CARES Act

Key Business Tax Provisions in the CARES Act

On March 27, 2020, President Trump signed into law the Coronavirus Aid, Relief and Economic Security (CARES) Act, which provides relief to taxpayers affected by the novel coronavirus (COVID-19). The CARES Act is the third round of federal government aid related to COVID-19. We have summarized the top business provisions in the new legislation below, with more detailed alerts to follow.

Payroll Tax Deferral

Companies and self-employed individuals looking for immediate cash can now delay the timing of the required federal tax deposits for certain employer payroll taxes and self-employment taxes incurred between March 27, 2020 (the date of enactment) and December 31, 2020. Amounts will be considered timely paid if 50 percent of the deferred amount is paid by December 31, 2021, and the remainder by December 31, 2022.

Applicable employment taxes include in the loan:

  • The employer’s share of Social Security Tax, which is 6.2 percent of wages up to the wage base ($137,700 in 2020)
  • For self-employed individuals, the equivalent amount of Self-Employment Contributions Act (SECA) tax due on net earnings from self-employment (i.e., 50 percent of the 12.4 percent tax), which would similarly be exempt from estimated tax payments

In addition, the payroll tax deferral is not available to a taxpayer that obtains a Small Business Act loan under the Paycheck Protection Program established by the CARES Act if the loan is later forgiven.

Observations: This incentive provides companies and self-employed individual an interest-free loan during the 2020 calendar year to assist and provide flexibility for managing the economic recovery caused by COVID-19. Additional guidance is expected from the IRS on the forms and procedures for how to participate in this program. 

Employee Retention Credit

This provision provides a refundable payroll tax credit for 50 percent of wages paid by eligible employers to certain employees during the COVID-19 crisis. Wages include qualified health plan expenses paid by the employer and are excluded from the employee’s income. The wage limit is capped at $10,000, which makes the maximum credit $5,000 per employee. The effective date of the credit applies to wages paid after March 12, 2020 and before Jan. 1, 2021.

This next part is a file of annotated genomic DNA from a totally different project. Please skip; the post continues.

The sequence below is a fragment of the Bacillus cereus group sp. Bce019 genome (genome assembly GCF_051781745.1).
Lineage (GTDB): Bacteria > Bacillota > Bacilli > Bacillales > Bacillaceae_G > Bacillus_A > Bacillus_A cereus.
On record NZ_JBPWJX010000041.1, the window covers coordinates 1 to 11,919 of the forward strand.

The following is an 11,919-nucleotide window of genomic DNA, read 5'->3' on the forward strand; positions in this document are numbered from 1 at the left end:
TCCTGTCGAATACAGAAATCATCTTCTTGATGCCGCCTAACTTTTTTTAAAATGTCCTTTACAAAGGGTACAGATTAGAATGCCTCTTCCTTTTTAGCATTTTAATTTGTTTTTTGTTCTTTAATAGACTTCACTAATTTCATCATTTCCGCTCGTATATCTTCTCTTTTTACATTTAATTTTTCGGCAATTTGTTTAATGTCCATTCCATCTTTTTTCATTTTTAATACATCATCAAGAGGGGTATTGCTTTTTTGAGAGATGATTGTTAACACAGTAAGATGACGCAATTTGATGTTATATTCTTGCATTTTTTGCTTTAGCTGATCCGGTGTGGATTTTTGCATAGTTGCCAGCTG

The credit is available to employers, including any non-profits under 501(c), whose operations have been fully or partially suspended as a result of a government order limiting commerce, travel, or group meetings. The credit is also provided to employers that have experienced a greater than 50 percent reduction in quarterly receipts, measured on a year-over-year basis.

For employers that had an average number of full-time employees of 100 or fewer in 2019, all employee wages are eligible, regardless of whether the employee is furloughed during the impacted quarter. For employers that had an average number of full-time employees greater than 100 in 2019, only the wages of employees who are not working or face reduced hours as a result of their employer’s closure or reduced gross receipts are eligible for the credit during the impacted quarter.

Observations: This credit is not available to employers receiving Small Business Interruption Loans. Therefore, businesses will need to conduct an analysis to determine the more favorable outcome between the two programs. Also, this credit provides relief to certain 501(c) non-profit organizations that can’t participate in the Small Business Interruption Loans program.

Technical Correction to Qualified Improvement Property

The CARES Act contains a technical correction to a drafting error in the Tax Cuts and Jobs Act that required qualified improvement property (QIP) to be depreciated over 39 years, rendering such property ineligible for bonus depreciation. With the technical correction applying retroactively to 2018, QIP is now 15-year property and eligible for 100 percent bonus depreciation. This will provide immediate cash flow benefits and relief to taxpayers, especially those businesses that have recently completed interior improvements to their facilities.